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IKW

FWF | Lise-Meitner Fellow
Anette Hoffmann, Institute for Art Theory and Cultural Studies

Archives and collections of objects testify to the research on formerly colonized areas and people. People who were the ‘objects’ of study have been represented visually and in writing by researchers, travelers, missionaries and colonial officials. The bias of these archives as the often times only source for the reconstruction of colonial history, especially for the histories of European knowledge production, has been much discussed in recent years. Voice recordings, which were produced and archived from the end of the 19th century, have rarely been included in the debate. The neglect of the numerous collections of linguistic, ethnological and musicological voice recordings distorts our understanding of the colonial archive and ignores crucial acoustic sources.

With historical voice recordings, critical commentary of speakers from colonized regions, on research practices or political events entered European archives, but often remained untranslated. Recently digitized recordings present hitherto untapped sources for the study of racist research practices. This means that for the first time, the study of these practices can include the commentary of those who were under investigation.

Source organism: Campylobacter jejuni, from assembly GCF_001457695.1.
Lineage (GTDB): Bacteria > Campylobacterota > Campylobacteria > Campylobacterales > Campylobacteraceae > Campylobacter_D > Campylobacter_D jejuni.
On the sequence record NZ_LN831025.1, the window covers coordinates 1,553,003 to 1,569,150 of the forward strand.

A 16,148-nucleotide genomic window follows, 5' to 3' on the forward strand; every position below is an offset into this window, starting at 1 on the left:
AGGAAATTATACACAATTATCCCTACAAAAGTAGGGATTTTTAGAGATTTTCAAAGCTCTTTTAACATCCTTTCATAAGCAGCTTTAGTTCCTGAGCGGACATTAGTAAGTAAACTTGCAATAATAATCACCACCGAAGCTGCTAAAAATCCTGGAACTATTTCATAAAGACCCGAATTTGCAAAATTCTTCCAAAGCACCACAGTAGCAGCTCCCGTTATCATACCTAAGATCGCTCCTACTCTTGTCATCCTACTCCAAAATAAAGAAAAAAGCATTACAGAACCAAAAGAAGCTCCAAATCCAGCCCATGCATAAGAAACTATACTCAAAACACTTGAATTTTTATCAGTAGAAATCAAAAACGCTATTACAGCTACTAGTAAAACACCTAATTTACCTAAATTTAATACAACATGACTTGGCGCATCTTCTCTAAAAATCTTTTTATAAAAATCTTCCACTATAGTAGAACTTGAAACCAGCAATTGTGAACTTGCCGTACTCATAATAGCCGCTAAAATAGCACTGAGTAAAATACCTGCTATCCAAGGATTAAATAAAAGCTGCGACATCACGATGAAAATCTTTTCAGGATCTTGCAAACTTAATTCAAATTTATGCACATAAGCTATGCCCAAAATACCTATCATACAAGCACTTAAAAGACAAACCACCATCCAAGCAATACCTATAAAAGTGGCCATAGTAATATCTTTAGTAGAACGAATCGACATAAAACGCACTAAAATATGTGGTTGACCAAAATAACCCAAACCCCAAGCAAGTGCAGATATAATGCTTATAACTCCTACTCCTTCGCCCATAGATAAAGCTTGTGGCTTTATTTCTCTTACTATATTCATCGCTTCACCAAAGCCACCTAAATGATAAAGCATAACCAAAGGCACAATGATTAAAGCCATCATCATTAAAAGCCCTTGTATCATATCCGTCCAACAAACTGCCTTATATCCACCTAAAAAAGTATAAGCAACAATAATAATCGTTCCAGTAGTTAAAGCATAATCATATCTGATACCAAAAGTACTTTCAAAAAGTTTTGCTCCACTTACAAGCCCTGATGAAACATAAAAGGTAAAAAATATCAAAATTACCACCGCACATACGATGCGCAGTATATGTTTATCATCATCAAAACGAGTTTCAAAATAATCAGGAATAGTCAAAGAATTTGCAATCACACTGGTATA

The research project Listening to the Colonial Archive is based on a selection of 350 linguistic recordings of African prisoners of World War I, held by the Berlin Lautarchiv. These are the result of a large-scale research project that sought to collect all languages spoken in German POW camps (1915-1918). The systematic approach and documentation of the collection facilitate the study of early European scholarly phonographic collection. The recordings hold astounding commentaries, and narratives, but also reveal connections to other archives. The acoustic trace of one Senegalese speaker, for instance, directly leads to the research with POWs by anthropologists in Romania. The prisoner confides his wish not to be deported to Romania on the recording, which led to the retrieval of his trace in the archived registration of Austrian anthropologists.This and other examples show the importance of acoustic collections for the retrieval of otherwise marginalized comments and narratives. The project studies the genres and contents of 70 already translated recordings in seven African languages in relation to (then) contemporary, visual and written representations of interned Africans.

In recent years, Anette Hoffmann has developed methods for analysing voice recordings, which will be applied in this project. These translations and interpretations of the historical recordings with African POWs provide hitherto unknown sources for the understanding of the experience of captive colonial soldiers. The project showcases the immense, so far barely recognized potential of historical voice recordings for the documentation of colonial critique.


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